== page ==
Cultural journey fills vacation with fun, food

August 20, 1997


Staff Writer

About 20 restless but inquisitive youngsters sat Wednesday in a lopsided semicircle around a guest speaker who told them that Finland has 188,888 lakes and 200-degree saunas.

The youngsters, ranging in age from 5 to 15, didn't seem to mind using summer vacation to learn about Finland, Sweden and nine other countries. In fact, they said they liked it so much they would do it again.

The Scandinavian session was the last of a 10-week summer program held this year by the Washington County Health Department Prevention Unit and Trans-Potomac Prevention Coalition.


An average of 30 Hagerstown youngsters gathered in the Asbury United Methodist Church on Jonathan Street for two hours each Wednesday to share stories, do arts and crafts, learn about international cultures and eat lots of food.

"We wanted to reach out to the community," said the Rev. Anthony Carr. "(The church) provides a safe place for the kids to be themselves and have fun."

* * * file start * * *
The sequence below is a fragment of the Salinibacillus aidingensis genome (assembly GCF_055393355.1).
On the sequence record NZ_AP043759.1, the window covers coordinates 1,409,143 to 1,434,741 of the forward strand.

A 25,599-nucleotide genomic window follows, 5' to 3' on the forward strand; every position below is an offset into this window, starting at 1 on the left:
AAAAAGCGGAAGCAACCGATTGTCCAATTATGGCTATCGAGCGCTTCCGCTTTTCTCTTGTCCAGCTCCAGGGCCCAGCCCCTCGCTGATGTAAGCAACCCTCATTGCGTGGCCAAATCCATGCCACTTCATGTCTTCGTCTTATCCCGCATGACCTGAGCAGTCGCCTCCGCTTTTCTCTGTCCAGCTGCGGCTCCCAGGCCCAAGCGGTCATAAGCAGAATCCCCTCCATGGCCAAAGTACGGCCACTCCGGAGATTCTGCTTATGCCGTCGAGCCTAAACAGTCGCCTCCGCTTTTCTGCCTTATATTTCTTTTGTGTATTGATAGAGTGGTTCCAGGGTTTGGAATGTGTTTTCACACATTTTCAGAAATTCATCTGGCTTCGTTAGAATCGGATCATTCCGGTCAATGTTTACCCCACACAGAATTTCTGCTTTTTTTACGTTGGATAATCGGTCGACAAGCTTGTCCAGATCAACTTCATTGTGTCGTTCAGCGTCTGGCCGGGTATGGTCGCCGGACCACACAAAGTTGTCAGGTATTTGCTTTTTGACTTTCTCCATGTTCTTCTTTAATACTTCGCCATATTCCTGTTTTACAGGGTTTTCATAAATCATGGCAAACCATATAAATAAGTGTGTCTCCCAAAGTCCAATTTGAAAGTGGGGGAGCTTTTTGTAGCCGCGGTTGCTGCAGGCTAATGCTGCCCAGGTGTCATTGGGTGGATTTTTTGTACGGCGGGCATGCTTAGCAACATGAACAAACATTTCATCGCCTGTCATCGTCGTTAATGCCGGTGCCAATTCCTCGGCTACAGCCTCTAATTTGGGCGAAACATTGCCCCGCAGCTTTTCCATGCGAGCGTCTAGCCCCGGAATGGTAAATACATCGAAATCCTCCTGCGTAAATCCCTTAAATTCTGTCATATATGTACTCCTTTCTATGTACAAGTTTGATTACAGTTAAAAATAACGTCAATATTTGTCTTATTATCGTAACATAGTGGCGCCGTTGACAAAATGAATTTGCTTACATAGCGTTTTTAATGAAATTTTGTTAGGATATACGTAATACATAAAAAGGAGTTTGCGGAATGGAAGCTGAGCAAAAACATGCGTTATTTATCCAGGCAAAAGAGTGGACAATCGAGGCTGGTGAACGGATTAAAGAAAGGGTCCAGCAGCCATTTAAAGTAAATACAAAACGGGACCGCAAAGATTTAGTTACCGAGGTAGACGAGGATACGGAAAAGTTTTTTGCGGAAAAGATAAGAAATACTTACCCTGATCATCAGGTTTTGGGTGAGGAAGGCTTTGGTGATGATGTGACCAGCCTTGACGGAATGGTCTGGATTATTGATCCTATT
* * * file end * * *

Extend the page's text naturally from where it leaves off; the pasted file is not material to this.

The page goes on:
Many youngsters said they returned each week because it kept them from sitting at home, bored.

"I like it because it's a nice place to go in the summer when there's nothing to do," said Amie Stoner, 10, of Henry Avenue. "You learn about people from different countries and that they do all the kinds of stuff that we do."

Young adopted a similar program from the Benevola United Methodist Church in Boonsboro and brought it to Hagerstown as an educational alternative to drugs.

"It gets us off the streets, and we play games and everything, and it's fun," said Virginia Burke, 10, of Bethune Avenue.

"It's a place where you can come so you don't get in trouble," said Burke's neighbor, Mark Spencer, 15.

Burke and her 5-year-old sister Tiffany joined in the festivities Wednesday, weaving yellow and gray yarn into smiling palm-length trolls and tasting the Swedish meatballs in celebration of Scandinavia week.

Tony Weedon, 10, of Bethune Avenue, said he will give his yarn troll - a lucky charm in Finnish legend - to his grandmother.

"He looks like he's going to give me good luck," he said.

Young said she enlisted help from several mothers, Washington County Health Department colleagues and friends to make the program's second year possible.

"The kids in this area kind of have a special place in your heart. They're very grateful, very thankful just to come down here and have something to do," said Alissa Hipple, 24, a county health department prevention specialist who works with youngsters throughout the year.

Natasha Wheeler, 12, found time to lend a hand. "I help the kids in the kitchen. I help them play games. And I make sure their voices are down," she said.

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